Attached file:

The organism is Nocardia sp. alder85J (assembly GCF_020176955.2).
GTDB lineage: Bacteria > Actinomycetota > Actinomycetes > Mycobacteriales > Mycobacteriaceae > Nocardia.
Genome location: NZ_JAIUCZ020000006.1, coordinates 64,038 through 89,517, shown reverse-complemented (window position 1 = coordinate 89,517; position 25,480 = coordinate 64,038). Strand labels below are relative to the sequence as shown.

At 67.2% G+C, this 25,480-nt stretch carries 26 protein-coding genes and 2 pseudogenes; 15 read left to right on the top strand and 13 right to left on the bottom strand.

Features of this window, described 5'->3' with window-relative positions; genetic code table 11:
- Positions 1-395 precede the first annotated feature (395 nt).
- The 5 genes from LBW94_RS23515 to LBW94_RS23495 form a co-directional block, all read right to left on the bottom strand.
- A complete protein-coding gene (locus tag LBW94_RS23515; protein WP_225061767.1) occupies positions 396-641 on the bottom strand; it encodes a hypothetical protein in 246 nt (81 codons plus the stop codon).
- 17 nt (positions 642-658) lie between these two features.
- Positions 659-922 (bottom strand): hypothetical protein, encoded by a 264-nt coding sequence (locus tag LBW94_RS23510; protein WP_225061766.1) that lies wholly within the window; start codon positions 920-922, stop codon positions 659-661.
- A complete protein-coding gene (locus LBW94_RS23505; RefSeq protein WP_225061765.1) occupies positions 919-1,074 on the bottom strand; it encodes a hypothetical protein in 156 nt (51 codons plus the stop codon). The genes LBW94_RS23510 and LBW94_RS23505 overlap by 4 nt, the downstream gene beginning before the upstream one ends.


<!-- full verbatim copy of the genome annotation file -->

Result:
The organism is Nocardia sp. alder85J (assembly GCF_020176955.2).
GTDB lineage: Bacteria > Actinomycetota > Actinomycetes > Mycobacteriales > Mycobacteriaceae > Nocardia.
Genome location: NZ_JAIUCZ020000006.1, coordinates 64,038 through 89,517, shown reverse-complemented (window position 1 = coordinate 89,517; position 25,480 = coordinate 64,038). Strand labels below are relative to the sequence as shown.

At 67.2% G+C, this 25,480-nt stretch carries 26 protein-coding genes and 2 pseudogenes; 15 read left to right on the top strand and 13 right to left on the bottom strand.

Features of this window, described 5'->3' with window-relative positions; genetic code table 11:
- Positions 1-395 precede the first annotated feature (395 nt).
- The 5 genes from LBW94_RS23515 to LBW94_RS23495 form a co-directional block, all read right to left on the bottom strand.
- A complete protein-coding gene (locus tag LBW94_RS23515; protein WP_225061767.1) occupies positions 396-641 on the bottom strand; it encodes a hypothetical protein in 246 nt (81 codons plus the stop codon).
- 17 nt (positions 642-658) lie between these two features.
- Positions 659-922 (bottom strand): hypothetical protein, encoded by a 264-nt coding sequence (locus tag LBW94_RS23510; protein WP_225061766.1) that lies wholly within the window; start codon positions 920-922, stop codon positions 659-661.
- A complete protein-coding gene (locus LBW94_RS23505; RefSeq protein WP_225061765.1) occupies positions 919-1,074 on the bottom strand; it encodes a hypothetical protein in 156 nt (51 codons plus the stop codon). The genes LBW94_RS23510 and LBW94_RS23505 overlap by 4 nt, the downstream gene beginning before the upstream one ends.